The most recent intervention by Caritas Ghana is the rolling out a GHc1million project aimed at tackling the economic impact of Pandemic with employment and market stabilization measures as well as mitigating the humanitarian consequences of the pandemic focusing on sustainable economic development measures.
In order to be more responsive to the signs of the time; especially following the mind of Pope Francis, the Church’s Integral Human Development interventions had place greater emphasis on Migration, Justice and Peace, Poverty eradication, and “Care for Our Common Home” (Environment).
Service of Charity
Pope Francis’ call for professionalism in the Service of Charity has indeed encouraged Caritas Ghana to do more to increase the competencies of its Development Staff; especially at the Diocesan level.
On the celebration of the UN International Charity Day, Mr. Akologo reflected on His Eminence Luis Antonio Cardinal Tagle, President of the Caritas Internationalis’ theological message which he describes as profound, saying that “Two special quotes I liked: What kind of persons are we forming in our youth?” Also “More than ever, we need today authentic charity from authentic persons”.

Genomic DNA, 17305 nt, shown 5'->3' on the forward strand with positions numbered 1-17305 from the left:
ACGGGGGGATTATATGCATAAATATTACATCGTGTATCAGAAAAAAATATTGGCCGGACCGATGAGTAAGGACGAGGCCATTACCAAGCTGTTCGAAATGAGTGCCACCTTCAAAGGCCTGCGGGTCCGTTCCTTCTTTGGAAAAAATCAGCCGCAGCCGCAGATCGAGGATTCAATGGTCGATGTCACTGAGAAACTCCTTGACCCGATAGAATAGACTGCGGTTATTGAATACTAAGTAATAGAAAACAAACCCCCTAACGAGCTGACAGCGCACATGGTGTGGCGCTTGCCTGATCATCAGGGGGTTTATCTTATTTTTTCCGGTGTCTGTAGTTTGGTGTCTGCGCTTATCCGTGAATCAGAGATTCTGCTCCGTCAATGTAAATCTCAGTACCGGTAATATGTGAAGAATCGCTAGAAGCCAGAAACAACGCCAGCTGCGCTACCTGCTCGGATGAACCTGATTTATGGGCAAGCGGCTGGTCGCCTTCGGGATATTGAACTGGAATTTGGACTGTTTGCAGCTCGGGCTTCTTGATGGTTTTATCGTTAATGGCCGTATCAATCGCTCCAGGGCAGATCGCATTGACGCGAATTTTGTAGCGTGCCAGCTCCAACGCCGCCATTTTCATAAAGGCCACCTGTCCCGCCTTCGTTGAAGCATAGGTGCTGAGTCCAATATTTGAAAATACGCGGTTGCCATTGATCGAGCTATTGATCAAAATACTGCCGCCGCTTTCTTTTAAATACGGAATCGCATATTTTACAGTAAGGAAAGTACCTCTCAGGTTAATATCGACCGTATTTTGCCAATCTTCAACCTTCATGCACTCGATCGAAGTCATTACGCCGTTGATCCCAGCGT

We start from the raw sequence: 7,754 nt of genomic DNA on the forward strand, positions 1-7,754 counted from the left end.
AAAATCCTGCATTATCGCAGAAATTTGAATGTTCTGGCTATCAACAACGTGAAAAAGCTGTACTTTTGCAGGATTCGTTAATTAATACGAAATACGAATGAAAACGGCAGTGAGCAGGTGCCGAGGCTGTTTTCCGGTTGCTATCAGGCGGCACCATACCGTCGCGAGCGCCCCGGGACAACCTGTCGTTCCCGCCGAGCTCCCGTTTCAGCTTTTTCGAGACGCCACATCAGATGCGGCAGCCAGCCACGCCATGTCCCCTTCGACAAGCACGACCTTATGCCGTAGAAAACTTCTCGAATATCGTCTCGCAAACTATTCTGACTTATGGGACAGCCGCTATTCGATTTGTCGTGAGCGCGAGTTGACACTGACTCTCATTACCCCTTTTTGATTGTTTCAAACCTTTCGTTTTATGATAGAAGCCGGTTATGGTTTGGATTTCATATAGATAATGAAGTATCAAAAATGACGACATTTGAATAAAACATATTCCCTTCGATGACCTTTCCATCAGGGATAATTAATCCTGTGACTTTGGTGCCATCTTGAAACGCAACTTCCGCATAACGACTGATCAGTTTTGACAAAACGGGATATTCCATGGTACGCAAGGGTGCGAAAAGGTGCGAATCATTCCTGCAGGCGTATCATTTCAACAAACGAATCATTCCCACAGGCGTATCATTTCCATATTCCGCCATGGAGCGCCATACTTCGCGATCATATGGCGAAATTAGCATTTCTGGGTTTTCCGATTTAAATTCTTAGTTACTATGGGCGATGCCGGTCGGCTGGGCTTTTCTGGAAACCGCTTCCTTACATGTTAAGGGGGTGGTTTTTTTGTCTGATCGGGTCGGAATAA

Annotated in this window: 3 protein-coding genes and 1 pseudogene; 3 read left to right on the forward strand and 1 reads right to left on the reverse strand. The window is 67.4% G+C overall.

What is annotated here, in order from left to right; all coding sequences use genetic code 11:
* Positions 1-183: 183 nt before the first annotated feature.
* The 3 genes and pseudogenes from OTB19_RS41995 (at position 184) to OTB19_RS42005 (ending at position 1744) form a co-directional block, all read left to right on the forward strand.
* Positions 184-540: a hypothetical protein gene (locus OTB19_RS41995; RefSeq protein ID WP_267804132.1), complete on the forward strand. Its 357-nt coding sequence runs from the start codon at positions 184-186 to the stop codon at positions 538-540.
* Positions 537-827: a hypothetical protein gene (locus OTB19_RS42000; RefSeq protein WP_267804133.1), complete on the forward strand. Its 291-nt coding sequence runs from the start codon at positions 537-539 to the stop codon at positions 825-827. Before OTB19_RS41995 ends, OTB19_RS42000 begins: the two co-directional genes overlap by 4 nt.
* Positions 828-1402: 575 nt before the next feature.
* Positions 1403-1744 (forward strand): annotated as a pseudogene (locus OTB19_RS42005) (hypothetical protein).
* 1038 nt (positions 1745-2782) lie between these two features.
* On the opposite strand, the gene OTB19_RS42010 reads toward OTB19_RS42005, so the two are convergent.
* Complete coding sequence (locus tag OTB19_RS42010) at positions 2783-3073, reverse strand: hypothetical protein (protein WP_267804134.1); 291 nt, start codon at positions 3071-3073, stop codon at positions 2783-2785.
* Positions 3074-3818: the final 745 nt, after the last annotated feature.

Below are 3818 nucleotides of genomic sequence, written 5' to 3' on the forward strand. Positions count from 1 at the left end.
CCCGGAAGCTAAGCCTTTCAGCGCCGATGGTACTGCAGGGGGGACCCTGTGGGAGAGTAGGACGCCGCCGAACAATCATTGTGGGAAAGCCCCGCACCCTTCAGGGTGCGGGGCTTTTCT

*As the day, September 5 also marks the Memorial Day of Saint Mother Teresa of Calcutta, one of the dedicated Saints of the Caritas Confederation, Mr. Akologo described her as also a Saint whose spirituality and recourse, “I seek refuge constantly,” adding, “She became a global icon and Nobel Laureate for her service of charity to the poor.”*
According to the Vatican Media, one tangible sign of this “transversal” strength of the “Saint of the Neediest” is the fact that Saturday, the anniversary of her death on September 5, 1997 and the liturgical memorial in her honour, the United Nations celebrates the International Day of Charity.
Hence, on the occasion of the feast of St. Teresa of Calcutta, Cardinal Luis Antonio Tagle, the President of Caritas Internationalis, shared with Vatican media a reflection on the “Mother of the Poor” and how her example of charity can help us to confront the pandemic.
In his 2013 Lenten message, Pope Benedict XVI reminded Catholics that Faith and Charity can never be separated nor opposed to each other, just as faith by itself is not genuine without charity.
“It would be too one-sided to place a strong emphasis on the priority and decisiveness of faith and to undervalue and almost despise concrete works of charity, reducing them to a vague humanitarianism,” Pope Benedict said. “It is equally unhelpful to overstate the primacy of charity and the activity it generates, as if works could take the place of faith.”
With the marking of UN International of Charity on September 5, it is the hope that dialogue and building strategic partnerships on behalf of the poor in Ghana will be enhanced. This could involve Government, Other Civil Society Organizations and the Private Sector.